Some of this is true, and some of it isn’t.
I`m sitting in a pub called The Railway, by the bridge, in South Norwood. It`s Thursday, and it`s packed. Full of kids, maybe my sister Becky’s age. A lot of them I recognize, old friends of hers, younger brothers of old friends of mine. It`s pretty mixed, which is a sign of the times, and a damn fine thing to see. Before I went away you’d never find a black face in here. I don’t know where they went but they wouldn’t drink in a shit hole like this. The place is buzzing with people planning their weekend. Passing around flyers. Talking about raves. I`m here to do the same. I`m waiting for Martin. Dave`s off at Poly in Portsmouth, and now I’m back it`s just me and Martin.
To begin with I don’t think either of us were sure how this was going to work. Dave had been the buffer, the glue, the common ground, between us. But we needn’t have worried. I fucking loved Martin. He was smart. He was funny, verging on cocky, with a Mick Jagger via Ian McCulloch pout. Plus he was so sweet when he was off his nut. There was this vulnerability, that you’d never have glimpsed otherwise. With me I suppose what you saw is what you got. The first time I gave him an E it took the top of his head clean off. I spent the whole evening walking round and round The Fridge holding his hand while he told me how wonderful everything was. He must have been blessed because he was like that every time he was on one. Every night out was the best night of his life. But then he didn’t puff, do speed, poppers, and he certainly didn’t do coke…and he never over indulged. He also didn’t have a bag of pills stashed under the bed, calling his name all week.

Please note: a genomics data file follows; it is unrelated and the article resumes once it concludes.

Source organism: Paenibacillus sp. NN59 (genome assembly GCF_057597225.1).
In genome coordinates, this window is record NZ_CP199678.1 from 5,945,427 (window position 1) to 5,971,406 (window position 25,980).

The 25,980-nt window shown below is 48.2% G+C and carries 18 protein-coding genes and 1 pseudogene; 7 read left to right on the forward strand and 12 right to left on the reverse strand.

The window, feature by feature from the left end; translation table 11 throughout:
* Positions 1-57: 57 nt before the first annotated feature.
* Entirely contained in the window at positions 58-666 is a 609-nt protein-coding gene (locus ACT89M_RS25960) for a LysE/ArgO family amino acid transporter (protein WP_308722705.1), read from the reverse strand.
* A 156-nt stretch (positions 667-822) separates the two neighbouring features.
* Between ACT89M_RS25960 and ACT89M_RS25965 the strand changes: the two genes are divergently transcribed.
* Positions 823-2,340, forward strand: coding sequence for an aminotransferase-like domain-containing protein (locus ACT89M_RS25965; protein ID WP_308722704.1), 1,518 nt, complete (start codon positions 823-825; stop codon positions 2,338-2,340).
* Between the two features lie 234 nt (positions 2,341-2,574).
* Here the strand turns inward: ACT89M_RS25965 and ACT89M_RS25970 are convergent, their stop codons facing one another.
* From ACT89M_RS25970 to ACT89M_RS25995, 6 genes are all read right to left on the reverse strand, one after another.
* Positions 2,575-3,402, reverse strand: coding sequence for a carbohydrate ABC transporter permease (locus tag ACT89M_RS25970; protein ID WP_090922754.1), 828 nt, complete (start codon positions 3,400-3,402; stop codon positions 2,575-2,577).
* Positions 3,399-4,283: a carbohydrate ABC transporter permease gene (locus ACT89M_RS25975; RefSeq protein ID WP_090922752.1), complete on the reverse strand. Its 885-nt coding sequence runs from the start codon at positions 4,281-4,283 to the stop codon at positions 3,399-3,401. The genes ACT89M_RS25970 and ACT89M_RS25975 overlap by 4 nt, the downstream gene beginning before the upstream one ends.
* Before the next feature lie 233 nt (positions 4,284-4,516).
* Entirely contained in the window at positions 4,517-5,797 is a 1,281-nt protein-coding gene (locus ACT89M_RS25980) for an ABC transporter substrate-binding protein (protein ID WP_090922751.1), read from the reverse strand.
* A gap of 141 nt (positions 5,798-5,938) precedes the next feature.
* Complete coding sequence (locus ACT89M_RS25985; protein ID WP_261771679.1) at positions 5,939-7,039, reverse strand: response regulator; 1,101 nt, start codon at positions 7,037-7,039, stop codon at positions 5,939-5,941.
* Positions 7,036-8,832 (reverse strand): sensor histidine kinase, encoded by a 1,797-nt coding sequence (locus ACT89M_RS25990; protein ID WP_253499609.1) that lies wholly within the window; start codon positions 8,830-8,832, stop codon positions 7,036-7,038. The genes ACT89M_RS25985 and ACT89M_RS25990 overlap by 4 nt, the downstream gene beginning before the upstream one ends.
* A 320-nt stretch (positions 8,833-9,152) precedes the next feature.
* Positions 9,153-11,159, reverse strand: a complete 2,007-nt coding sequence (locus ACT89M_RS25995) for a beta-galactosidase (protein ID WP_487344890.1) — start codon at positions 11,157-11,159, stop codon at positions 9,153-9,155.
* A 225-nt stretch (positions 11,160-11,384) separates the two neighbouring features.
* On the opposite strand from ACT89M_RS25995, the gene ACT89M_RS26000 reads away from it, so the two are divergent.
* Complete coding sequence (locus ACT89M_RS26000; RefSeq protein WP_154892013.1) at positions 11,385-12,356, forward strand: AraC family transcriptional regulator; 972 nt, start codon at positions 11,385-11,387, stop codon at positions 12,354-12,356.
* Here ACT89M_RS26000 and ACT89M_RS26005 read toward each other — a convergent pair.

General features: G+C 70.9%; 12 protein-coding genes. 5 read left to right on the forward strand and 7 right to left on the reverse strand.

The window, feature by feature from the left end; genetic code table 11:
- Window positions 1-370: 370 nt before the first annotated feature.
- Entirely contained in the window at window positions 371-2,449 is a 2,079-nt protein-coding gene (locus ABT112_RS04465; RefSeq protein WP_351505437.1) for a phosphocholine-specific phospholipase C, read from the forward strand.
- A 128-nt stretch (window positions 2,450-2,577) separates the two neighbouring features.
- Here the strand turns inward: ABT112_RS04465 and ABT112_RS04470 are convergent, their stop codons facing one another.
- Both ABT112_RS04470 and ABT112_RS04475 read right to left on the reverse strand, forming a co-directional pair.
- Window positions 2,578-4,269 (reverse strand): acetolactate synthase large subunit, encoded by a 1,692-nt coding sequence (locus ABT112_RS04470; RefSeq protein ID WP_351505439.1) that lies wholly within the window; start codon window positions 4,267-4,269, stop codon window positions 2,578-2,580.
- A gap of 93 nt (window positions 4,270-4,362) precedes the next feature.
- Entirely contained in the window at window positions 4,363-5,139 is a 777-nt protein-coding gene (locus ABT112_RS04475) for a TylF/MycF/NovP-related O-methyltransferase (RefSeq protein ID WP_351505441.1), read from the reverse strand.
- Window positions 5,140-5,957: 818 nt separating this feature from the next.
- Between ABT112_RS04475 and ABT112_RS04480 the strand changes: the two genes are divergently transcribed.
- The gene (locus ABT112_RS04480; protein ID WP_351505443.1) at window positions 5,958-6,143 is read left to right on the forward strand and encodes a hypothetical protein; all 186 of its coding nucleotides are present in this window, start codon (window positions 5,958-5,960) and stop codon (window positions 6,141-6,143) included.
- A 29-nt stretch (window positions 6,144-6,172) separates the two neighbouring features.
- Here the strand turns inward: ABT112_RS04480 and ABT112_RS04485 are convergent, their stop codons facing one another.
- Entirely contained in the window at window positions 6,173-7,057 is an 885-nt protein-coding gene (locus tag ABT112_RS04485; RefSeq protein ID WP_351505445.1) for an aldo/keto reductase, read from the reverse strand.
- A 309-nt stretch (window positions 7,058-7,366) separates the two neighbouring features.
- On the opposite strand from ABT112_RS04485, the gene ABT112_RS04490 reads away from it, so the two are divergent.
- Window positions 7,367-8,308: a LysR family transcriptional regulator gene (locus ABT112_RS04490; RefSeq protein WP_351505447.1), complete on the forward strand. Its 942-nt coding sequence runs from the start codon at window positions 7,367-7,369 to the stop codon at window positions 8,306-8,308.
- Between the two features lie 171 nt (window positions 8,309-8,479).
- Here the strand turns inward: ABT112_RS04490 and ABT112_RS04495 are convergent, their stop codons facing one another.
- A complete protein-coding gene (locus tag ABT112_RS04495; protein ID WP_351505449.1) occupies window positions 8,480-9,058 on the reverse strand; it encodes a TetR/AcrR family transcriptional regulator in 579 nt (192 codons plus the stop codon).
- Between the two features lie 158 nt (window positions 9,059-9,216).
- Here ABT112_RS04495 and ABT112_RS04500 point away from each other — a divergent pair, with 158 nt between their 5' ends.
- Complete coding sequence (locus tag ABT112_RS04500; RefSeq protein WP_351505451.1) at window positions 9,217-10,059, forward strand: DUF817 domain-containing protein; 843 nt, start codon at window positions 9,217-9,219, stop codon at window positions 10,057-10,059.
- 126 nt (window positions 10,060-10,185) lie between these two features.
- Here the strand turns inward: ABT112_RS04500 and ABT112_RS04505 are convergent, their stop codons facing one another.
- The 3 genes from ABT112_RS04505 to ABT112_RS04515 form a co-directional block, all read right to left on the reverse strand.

I didn’t have a car so Martin would drive over from Norbury with a copy of Time Out and we`d scour the listings for a Friday or Saturday night. Basing out selections solely on what DJs were playing. To begin with we went wherever Tony Wilson was, then as we got a bit more upmarket, it was Andrew Weatherall. We checked out a lot of different parties. We rarely went to the same do twice. That seemed pretty boring, when there was so much choice. Each weekend was an adventure. In some ways a test. Getting ready was a big adrenalin hit in itself. A mix of excitement and fear. Not knowing what was going to happen, quite where and in what state, we`d end up. A bit like preparing for fight.
For me there was definitely some method acting involved. I mean I had to pull on this role. I had to appear clued-up, or we wouldn’t even get in…and then once through the door, if I hadn’t managed to get us sorted beforehand, I`d have to find someone serving-up. We`d stand at the bar and I`d look for suitable candidates. Then Martin would wait while I`d be off in dark, unlit, corners, glad-handing drug-dealing strangers. Convincing them I was kosher, not undercover. Slipping into acid house argot and counting in 15s. Within weeks of returning home I`d gone from Stephen Patrick Morrissey to Shaun William Ryder, and every song the Happy Mondays sang sounded like a diary entry read aloud.